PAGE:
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Bell's theorem

Table of contents
1 Bell's inequality
2 Derivation of the inequality
3 Hidden variables
4 Comparison with Quantum Mechanics
5 Implications of Violation of Bell's Inequality
6 Related Thought Experiments
7 Experimental Confirmation
8 See also
9 References

Bell's inequality

The history and physical implications of this derivation is discussed on EPR page.

Briefly: based on certain assumptions about the the microscopic world, which include

  1. 'locality'
  2. 'realism'
  3. 'joint measurability'

and may be other, less obvious assumptions,

a mathematical relation (namely an inequality) is derived concerning outcome of some measurements of microsocopic particles. Experiments violate that relation. Conclusion is often that those assumptions, and in particular realism and locality, are not compatible, they cannot both be true in any consistent theory.

The following is a simplified description of the EPR scenario, developed by Bohm and Wigner.

We follow the approach in Sakurai (1994).

Derivation of the inequality

Pick three arbitrary directions a, b, and c in which Alice and Bob can measure the spins of each electron they receive. We assume three hidden variables on each electron, for the three direction spins. We furthermore assume that these hidden variables are assigned to each electron pair in a consistent way at the time they are emitted from the source, and don't change afterwards. We do not assume anything about the probabilities of the various hidden variable values.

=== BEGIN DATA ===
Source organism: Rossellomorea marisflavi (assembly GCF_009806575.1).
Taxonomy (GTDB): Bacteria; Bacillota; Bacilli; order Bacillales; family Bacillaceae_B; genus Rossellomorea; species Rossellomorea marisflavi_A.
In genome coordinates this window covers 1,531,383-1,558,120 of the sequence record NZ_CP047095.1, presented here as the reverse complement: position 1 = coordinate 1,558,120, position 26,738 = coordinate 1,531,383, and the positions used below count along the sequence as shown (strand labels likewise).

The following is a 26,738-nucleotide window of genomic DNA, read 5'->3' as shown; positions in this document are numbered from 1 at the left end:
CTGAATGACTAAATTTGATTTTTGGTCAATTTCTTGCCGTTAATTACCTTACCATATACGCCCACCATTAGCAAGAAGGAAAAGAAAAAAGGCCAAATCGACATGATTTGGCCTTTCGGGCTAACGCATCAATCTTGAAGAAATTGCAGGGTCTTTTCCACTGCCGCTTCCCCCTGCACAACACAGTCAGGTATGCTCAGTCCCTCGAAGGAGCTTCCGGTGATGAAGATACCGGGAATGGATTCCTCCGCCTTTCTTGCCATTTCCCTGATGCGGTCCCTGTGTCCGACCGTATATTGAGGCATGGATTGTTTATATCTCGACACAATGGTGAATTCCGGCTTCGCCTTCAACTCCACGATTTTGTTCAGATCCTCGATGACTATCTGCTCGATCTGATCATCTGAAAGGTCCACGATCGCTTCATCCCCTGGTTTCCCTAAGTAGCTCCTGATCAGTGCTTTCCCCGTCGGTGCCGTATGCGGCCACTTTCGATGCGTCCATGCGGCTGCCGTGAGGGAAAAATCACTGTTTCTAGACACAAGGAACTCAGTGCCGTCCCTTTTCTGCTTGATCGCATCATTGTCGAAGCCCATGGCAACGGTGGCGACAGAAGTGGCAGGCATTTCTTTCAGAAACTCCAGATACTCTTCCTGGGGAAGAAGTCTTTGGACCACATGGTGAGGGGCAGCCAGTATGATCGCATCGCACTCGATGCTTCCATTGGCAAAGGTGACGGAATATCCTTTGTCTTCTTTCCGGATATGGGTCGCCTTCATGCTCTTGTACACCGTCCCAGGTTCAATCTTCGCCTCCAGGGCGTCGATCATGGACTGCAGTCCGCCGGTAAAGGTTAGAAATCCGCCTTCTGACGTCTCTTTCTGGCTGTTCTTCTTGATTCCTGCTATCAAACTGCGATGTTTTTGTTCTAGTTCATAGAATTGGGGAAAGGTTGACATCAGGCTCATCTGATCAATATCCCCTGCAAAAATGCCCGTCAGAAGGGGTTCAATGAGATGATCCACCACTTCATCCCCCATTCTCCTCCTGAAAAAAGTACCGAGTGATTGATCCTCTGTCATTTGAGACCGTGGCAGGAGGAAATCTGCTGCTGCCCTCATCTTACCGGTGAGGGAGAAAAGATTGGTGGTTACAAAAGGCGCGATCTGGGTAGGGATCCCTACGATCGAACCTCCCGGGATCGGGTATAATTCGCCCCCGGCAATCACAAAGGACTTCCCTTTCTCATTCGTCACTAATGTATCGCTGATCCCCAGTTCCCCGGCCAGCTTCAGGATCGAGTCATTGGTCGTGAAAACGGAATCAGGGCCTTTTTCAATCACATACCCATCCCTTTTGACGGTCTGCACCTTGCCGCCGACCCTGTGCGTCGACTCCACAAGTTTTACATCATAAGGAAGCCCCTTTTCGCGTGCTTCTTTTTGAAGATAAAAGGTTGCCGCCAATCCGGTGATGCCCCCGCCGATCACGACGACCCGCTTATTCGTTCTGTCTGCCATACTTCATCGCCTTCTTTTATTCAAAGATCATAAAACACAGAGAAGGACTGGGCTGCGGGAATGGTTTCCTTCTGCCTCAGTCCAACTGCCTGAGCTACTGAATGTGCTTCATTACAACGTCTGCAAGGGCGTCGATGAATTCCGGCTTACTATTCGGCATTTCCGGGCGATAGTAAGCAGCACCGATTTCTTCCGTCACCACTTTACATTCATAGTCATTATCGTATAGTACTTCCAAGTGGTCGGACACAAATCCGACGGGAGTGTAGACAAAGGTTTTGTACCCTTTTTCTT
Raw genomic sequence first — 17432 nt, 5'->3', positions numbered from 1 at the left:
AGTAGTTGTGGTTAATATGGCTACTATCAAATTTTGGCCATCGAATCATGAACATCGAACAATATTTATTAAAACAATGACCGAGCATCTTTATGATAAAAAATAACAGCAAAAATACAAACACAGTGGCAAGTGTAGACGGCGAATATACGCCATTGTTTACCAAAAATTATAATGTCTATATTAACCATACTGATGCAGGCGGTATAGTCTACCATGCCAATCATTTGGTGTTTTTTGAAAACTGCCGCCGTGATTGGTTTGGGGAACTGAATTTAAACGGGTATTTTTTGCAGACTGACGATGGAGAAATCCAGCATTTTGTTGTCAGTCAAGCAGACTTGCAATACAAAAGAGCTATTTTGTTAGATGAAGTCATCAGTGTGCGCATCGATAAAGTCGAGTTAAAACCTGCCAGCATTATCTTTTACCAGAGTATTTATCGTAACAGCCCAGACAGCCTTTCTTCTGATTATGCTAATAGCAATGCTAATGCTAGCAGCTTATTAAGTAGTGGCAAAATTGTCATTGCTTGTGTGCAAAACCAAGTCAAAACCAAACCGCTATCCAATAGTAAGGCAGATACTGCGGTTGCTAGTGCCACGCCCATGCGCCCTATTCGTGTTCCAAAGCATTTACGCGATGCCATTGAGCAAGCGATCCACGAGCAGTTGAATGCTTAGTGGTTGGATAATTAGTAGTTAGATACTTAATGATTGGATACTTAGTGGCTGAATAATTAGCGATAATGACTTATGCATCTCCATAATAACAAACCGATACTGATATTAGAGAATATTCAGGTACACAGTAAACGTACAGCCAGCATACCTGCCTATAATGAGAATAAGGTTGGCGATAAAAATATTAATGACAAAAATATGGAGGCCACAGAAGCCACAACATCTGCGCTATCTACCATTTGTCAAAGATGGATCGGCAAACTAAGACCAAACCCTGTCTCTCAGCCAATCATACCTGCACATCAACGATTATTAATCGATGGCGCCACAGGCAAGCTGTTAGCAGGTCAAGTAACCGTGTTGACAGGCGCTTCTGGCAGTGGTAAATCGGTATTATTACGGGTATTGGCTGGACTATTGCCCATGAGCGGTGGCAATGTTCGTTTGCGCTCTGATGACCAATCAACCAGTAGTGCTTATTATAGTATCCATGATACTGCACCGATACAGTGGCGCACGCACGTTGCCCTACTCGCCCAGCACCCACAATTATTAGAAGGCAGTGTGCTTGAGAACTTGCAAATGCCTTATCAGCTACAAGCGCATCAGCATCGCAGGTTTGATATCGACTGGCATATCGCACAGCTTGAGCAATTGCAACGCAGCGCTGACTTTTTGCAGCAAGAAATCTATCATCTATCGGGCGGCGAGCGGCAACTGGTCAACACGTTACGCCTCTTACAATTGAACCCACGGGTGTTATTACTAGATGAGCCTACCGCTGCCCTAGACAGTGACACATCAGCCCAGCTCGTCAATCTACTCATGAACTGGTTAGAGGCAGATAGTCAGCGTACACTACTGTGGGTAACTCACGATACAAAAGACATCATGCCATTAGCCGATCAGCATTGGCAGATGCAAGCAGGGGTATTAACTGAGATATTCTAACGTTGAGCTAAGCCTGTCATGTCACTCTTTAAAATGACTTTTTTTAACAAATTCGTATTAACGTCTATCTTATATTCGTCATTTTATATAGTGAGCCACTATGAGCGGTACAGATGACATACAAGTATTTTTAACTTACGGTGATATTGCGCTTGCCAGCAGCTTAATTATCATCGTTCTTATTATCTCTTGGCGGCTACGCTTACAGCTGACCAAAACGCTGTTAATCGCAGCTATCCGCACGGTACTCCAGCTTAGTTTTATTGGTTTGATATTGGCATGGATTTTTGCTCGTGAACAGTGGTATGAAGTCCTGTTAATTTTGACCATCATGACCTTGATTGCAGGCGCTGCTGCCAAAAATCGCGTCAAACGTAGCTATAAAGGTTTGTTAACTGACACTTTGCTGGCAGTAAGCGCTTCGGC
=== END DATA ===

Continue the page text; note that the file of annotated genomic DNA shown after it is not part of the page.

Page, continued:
Alice and Bob are two spatially separated observers. Between them is an apparatus that continuously produces pairs of electrons. One electron in each pair is sent towards Alice, and the other towards Bob. The setup is shown below:

The electron pairs are specially prepared so that if both observers measure the spin of their electron along the same axis, then they will always get opposite results. For example, suppose Alice and Bob both measure the z-component of the spins that they receive. According to quantum mechanics, each of Alice's measurements will give either the value +1/2 or -1/2, with equal probability. For each result of +1/2 obtained by Alice, Bob's result

will inevitably be -1/2, and vice versa.

Mathematically, the state of each two-electron composite system can be described by the state vector


Each ket is labelled by the direction in which the electron spin points. The above state is known as a spin singlet. The z-component of the spin corresponds to the operator (1/2)σz, where σz is the third Pauli matrix. (The quantum mechanics of spin is discussed in the article spin (physics).)

Hidden variables

It is possible to explain this phenomenon without resorting to quantum mechanics. Suppose our electron-producing apparatus assigns a parameter, known as a hidden variable, to each electron. It labels one electron "spin +1/2", and

the other "spin -1/2". The choice of which of the two electrons to send to Alice is decided by some classical random process. Thus, whenever Alice measures the z-component spin and finds that it is +1/2, Bob will measure -1/2, simply because that is the label assigned to his electron. This reproduces the effects of quantum mechanics, while preserving the locality principle.